Home > Essays > Jay Matthews’ Remorseless Obituary for the Common Core Overlooks its Biggest Problem and the Biggest Problem of ALL Reform: An Insistence on Retaining Age-Based Cohorts

Jay Matthews’ Remorseless Obituary for the Common Core Overlooks its Biggest Problem and the Biggest Problem of ALL Reform: An Insistence on Retaining Age-Based Cohorts

April 20, 2021

In his most recent Washington Post column, education pundit Jay Matthews writes about a recent book by Tom Loveless that sounds the death knell for the Common Core, and he isn’t disappointed to see it abandoned:

Those of us who put our faith in bottom-up reforms, with individual teachers raising standards for each child, can find some hope here. “It could be that standards that take place organically — essentially, that evolve between parent and child in the home or between teacher and student in the classroom — produce good outcomes, but standards that occur through exogenous force or pressure — in this case policy-induced expectations — have no effect,” Loveless wrote.

Apart from Bill Gates and other well intentioned efficiency minded businessmen and neoliberal superintendents like Arne Duncan with no classroom experience and a belief that standardized tests were valid metrics for learning no one really supported the Common Core on the ground. As Mr. Matthews wrote:

Conservatives fought the plan in 40 states and the District because it replaced local initiatives. Progressives opposed it because it put so much emphasis on tests.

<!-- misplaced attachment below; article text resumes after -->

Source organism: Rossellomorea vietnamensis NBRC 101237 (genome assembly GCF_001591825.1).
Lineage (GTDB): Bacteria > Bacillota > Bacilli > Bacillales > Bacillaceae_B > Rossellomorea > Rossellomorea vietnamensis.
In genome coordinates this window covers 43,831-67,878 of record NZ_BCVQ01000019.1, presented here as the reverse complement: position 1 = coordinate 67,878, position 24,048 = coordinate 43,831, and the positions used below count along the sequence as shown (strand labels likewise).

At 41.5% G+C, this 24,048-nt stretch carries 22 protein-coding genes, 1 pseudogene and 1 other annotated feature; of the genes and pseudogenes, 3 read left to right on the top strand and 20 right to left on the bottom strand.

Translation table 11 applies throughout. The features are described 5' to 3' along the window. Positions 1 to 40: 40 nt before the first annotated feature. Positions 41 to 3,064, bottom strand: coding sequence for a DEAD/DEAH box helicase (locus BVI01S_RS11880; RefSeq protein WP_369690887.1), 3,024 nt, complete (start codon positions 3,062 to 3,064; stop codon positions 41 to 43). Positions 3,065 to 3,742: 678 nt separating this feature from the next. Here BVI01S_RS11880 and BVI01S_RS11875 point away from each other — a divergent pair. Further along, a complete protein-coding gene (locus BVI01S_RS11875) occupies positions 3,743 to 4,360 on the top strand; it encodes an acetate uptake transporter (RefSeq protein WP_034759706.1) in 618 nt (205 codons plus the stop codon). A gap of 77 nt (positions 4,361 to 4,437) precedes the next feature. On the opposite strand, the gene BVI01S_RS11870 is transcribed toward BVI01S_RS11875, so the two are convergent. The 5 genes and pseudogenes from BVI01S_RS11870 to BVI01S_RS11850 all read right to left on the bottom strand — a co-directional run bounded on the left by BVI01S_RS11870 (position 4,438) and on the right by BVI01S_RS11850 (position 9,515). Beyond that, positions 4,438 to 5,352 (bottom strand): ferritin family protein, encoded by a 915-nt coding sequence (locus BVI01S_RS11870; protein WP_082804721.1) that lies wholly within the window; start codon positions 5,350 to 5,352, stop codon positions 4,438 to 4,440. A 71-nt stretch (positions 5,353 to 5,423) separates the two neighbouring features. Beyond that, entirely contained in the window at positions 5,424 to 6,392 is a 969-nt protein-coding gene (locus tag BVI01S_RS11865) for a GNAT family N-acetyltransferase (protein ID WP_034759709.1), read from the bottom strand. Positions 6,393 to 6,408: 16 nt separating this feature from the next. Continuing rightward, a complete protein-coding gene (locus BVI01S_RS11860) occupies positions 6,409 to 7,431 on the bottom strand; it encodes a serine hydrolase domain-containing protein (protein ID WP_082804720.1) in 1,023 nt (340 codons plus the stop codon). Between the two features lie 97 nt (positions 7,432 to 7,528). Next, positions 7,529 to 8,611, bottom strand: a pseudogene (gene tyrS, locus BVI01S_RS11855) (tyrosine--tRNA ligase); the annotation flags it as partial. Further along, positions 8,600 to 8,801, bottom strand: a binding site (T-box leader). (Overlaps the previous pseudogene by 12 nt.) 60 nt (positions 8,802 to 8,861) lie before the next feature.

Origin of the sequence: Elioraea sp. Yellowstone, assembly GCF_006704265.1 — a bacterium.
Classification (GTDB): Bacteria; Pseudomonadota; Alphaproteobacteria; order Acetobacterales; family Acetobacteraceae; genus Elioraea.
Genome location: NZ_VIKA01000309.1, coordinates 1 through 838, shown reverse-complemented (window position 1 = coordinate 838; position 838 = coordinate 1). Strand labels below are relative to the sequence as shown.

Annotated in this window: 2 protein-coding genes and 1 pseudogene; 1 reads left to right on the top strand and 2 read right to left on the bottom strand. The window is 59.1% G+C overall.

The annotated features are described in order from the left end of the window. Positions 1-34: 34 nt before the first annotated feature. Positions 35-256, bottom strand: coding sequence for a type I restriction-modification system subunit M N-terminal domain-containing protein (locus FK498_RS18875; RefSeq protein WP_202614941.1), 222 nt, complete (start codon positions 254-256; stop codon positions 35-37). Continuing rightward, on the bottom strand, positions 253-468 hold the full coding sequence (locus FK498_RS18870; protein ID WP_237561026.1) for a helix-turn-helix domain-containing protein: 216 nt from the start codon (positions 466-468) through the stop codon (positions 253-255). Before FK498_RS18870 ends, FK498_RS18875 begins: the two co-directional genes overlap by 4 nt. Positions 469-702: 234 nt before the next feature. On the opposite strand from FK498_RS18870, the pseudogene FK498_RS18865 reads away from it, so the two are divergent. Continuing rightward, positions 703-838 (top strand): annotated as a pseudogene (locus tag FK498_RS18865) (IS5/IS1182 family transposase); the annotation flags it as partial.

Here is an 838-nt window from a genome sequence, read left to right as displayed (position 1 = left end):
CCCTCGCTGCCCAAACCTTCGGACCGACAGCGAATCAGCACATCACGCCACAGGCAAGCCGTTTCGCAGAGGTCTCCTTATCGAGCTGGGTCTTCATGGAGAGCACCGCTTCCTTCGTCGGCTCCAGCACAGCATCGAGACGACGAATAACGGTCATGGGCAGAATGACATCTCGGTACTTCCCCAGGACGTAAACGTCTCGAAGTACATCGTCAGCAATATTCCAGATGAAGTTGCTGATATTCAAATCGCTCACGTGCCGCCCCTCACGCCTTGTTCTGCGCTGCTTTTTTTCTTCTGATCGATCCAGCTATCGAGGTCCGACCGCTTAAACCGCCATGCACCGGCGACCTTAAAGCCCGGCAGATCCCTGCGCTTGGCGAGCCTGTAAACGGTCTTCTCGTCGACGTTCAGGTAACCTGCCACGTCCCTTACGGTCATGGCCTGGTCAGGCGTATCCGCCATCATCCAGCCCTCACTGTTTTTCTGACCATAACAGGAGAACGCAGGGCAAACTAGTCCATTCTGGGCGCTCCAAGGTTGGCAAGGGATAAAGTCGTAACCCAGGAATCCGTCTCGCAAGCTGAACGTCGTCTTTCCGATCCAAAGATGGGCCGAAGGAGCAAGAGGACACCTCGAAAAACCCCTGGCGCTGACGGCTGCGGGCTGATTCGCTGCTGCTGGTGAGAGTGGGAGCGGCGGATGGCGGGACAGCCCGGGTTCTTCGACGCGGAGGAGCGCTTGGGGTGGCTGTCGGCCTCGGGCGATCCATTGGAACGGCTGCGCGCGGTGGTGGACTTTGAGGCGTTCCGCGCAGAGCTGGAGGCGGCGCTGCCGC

Yet despite the obituary for the Common Core, it’s evil enabling twin, the standardized test, continues to be popular with politicians and it’s foundational construct, the notion that all children master skills at a uniform rate and in a uniform time frame, persists. This in the face of the conclusions both Tom Loveless and Jay Matthews endorse going forward:

Loveless takes a speculative journey at the end. What if, he asked, all that money spent on Common Core had been devoted to “discovering new, more powerful ways of teaching and creating new, more effective curricula?”

“Fractions are like a gigantic wall that kids hit in fourth, fifth and sixth grades; some crawl over, but many do not,” he wrote. What if that Common Core money had instead funded “dozens of experiments to discover new curricular materials and new ways of teaching fractions, field tested new programs in randomized trials, and then disseminated the findings broadly?”

Makes sense to me. Too much sense. Will we ever support a plan as modest as getting our kids safely through fractions?That doesn’t sound like us, particularly with our schools in such a mess because of the pandemic.

My speculative journey would have been different from Mr. Loveless: what if all the money spent on the Common Core had been spent devising a means of using technology to individualize instruction in hierarchical skill-based content and focussed whole group instruction on the development of interpersonal skills and self-reflection that matter most in getting along with each other, in understanding oneself and adapting to change, and in developing the motivation to continue learning. Schooling designed to accomplish THESE ends would look very different from the schooling designed in the 1920s to sort and select students into those who qualify for college from those who would work in factories. That schooling accomplished its ultimate endgame: the economically divided world we live in today. If we want a different world in the future, we need to develop a different method of schooling.

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